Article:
You can’t imagine the excitement I felt when I read the email telling me that 100 Word Challenge had been accepted at #ISTE2015 in Philadelphia!
For those of you who don’t know about 100WC (where have you been?!), it is a weekly writing project for students under 16. I set a prompt of a few words, a picture or part of a sentence and using the prompt, and the young writers have 100 words to produce a creative piece which is placed on a blog.
When posts are published, my team of around 700 volunteers visits and leaves supportive comments. This extended audience has provide huge motivation for even the most reluctant writer and being international both in entries and commentators it was an ideal subject for some global sessions at #ISTE.
We were only in Philadelphia for six days and saw and experienced so much; here are six of my favorite memories.
My first experience of the whole event was an invitation to brunch at the Sheriton Hotel, from Lucy Gray, Steve Hargadon and organizers of the Global Education Day. Those of us passionate about global education were able to gather to share ideas of what works and where next and, of course, to eat!
My joy was in getting to know many teachers who are part of the 100 Word Challenge commenting team and have students regularly enter pieces. It was a strange feeling to finally meet people who knew who I was but were unknown, apart from name, to me.
I have presented at other events and have some understanding of conferences like ISTE. What I was not prepared for were the long corridors between events. The ‘L’ shaped complex of the Pennsylvania Convention Centre actually occupies four blocks with a walkway on the first level that goes over the appropriately named Arch Road. This means that once you exit you can find yourself in another part of the city and completely lost. My solution to navigating this vast expanse was to retrace my steps at regular intervals. It might have meant a bit more walking but exercise is good for you – yes?
If you visit Philadelphia and have time for some sightseeing, you have to do the Rocky Steps. For those of you who have not seen the Rocky films (is it possible that these people really exist?), Silvester Stallone runs up a very long flight of stone steps at the front of the Philadelphia Museum of Art as part of his training as a boxer and raises his hands in triumph when he gets to the top.
Well, it’s just got to be done hasn’t it? Once at the top, you experience a wonderful view down Franklin Boulevard and a great skyline of the city, to go with the fatigue from the climb.
Being sports fans, my husband & I couldn’t miss the chance of taking in a game of baseball. Coming from the UK we understand it is similar to rounders. Same idea – bats, balls, diamond, bases. Having won a trophy playing rounders for a youth team as a girl, I was keen to spot the differences.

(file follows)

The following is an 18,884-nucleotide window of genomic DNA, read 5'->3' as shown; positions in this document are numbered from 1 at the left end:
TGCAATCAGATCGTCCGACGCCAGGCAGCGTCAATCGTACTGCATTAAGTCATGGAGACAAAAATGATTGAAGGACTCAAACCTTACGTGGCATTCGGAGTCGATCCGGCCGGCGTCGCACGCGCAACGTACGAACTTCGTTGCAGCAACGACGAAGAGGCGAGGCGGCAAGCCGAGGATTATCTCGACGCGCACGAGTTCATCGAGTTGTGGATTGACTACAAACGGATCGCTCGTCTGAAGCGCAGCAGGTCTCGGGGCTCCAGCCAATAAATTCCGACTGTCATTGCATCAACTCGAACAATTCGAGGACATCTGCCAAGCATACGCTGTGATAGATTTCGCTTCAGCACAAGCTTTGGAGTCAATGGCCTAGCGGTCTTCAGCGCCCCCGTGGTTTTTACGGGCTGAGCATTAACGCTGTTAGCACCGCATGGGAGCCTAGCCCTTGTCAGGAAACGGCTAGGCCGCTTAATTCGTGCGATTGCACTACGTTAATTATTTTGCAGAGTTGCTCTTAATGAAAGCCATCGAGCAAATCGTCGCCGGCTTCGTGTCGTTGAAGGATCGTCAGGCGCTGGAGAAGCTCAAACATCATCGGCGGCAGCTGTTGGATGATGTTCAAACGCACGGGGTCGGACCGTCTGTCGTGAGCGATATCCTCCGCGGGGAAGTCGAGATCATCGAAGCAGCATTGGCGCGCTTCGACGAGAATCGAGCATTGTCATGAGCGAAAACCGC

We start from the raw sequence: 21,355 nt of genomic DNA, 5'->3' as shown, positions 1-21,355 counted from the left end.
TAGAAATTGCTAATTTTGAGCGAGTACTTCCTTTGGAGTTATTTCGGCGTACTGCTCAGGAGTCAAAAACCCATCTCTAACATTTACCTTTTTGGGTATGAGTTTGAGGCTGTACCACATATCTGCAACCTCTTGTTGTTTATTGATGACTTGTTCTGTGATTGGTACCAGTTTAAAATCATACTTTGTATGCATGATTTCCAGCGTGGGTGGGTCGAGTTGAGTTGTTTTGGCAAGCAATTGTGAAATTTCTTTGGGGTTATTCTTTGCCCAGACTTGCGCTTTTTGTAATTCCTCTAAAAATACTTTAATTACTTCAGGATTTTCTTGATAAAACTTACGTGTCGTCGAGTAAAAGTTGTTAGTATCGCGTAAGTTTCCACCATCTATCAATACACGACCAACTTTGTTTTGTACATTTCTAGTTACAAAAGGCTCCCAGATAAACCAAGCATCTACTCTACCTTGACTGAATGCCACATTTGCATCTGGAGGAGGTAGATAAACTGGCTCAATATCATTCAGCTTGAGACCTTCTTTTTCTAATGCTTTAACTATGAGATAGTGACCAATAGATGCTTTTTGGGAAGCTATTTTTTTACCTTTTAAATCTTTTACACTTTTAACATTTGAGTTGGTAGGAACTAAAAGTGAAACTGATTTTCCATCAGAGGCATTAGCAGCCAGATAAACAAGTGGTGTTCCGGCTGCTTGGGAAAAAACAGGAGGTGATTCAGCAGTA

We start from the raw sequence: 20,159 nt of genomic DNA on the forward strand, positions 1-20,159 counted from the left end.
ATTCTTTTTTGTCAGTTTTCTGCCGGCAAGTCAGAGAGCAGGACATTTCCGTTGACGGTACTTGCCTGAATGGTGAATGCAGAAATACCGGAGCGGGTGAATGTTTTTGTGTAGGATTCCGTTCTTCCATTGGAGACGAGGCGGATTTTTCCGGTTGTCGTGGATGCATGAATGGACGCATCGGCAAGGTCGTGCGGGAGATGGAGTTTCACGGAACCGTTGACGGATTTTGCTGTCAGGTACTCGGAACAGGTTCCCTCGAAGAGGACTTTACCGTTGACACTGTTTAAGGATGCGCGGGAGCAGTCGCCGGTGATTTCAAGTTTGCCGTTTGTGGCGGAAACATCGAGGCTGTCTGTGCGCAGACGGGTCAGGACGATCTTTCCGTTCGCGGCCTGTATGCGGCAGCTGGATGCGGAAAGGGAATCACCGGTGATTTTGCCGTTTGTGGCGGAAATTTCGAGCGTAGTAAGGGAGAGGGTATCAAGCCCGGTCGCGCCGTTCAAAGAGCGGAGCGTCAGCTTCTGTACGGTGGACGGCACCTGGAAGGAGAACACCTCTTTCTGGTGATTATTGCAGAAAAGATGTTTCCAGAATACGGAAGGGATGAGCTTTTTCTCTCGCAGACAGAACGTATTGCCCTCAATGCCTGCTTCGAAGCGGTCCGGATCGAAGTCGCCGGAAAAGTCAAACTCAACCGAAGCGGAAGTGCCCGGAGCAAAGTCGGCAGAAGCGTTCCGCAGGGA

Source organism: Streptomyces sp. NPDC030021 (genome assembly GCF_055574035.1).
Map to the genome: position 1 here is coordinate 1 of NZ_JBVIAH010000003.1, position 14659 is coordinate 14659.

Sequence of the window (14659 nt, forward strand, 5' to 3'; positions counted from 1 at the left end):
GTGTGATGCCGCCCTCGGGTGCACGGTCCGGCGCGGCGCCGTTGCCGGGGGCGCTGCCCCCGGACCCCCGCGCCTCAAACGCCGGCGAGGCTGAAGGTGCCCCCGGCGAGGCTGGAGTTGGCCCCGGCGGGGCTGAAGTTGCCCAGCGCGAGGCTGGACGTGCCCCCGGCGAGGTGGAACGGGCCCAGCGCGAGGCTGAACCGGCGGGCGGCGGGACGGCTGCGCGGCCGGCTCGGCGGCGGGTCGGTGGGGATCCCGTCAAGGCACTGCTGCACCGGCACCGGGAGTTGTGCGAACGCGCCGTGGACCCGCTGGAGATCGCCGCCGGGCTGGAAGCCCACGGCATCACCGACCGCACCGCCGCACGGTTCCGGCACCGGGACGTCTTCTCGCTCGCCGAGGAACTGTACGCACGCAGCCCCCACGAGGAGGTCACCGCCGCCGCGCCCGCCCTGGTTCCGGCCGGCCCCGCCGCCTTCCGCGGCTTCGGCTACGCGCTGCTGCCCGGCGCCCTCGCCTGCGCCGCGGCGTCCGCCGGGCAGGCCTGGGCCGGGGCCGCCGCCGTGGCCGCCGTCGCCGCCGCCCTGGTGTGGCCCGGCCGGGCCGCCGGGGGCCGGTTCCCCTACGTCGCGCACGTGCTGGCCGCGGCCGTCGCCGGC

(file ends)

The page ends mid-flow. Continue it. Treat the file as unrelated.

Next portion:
Obviously there are a few like the length of the match! You could lose the will to live I think and in fact many spectators around us clearly had lost interest after a few innings. Nevertheless, we were intrigued by the whole spectacle and enjoyed a ‘cheese dog and fries’!
Along with Tina Schmidt and Michael Graffin, I conducted a two-hour poster session, aimed at sharing my passion for global education as well as the 100 word challenge. The response was brilliant, with many colleagues stopping to sign up and chat. I couldn’t get over the energy that teachers brought to the conference. Yes, it was time away from school but they were really committed to finding out about different resources and ways of teaching to improve the learning experiences of their students.
Known primarily as a popular children’s toy, Lego is now an engaging classroom resource with its links to Minecraft and gaming. I’m sure there was a stand in the Expo but there was also an exhibition in the Franklin Institute Science Museum. At the time we visited it was also hosting an exhibition ‘The Art of the Brick’ which would not have been out of place in an art galley. The works by Nathan Sawaya are truly amazing. How do you get rounded edges from rectangular blocks? The exhibition is on a world tour. Give it a go, and you will never think of Lego as just a children’s toy again.
So there you have it. A combination of conference and tourist. A collision of the 100 Word Challenge and one of the world’s most popular education technology conferences.
I’m definitely going to try to go to next year’s conference in Denver and tick off another city.
Next up is the Global Education Conference in November. See you then.
Grab your feee copy
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Julia is the creator of the 100 Word Challenge, which is used in over 85 countries with over 20,000 posts this year alone. This online project is providing class teachers with an ideal tool for many aspects of writing, both creative and clerical. It allows them to teach the finer skills of blogging as well as internet safety.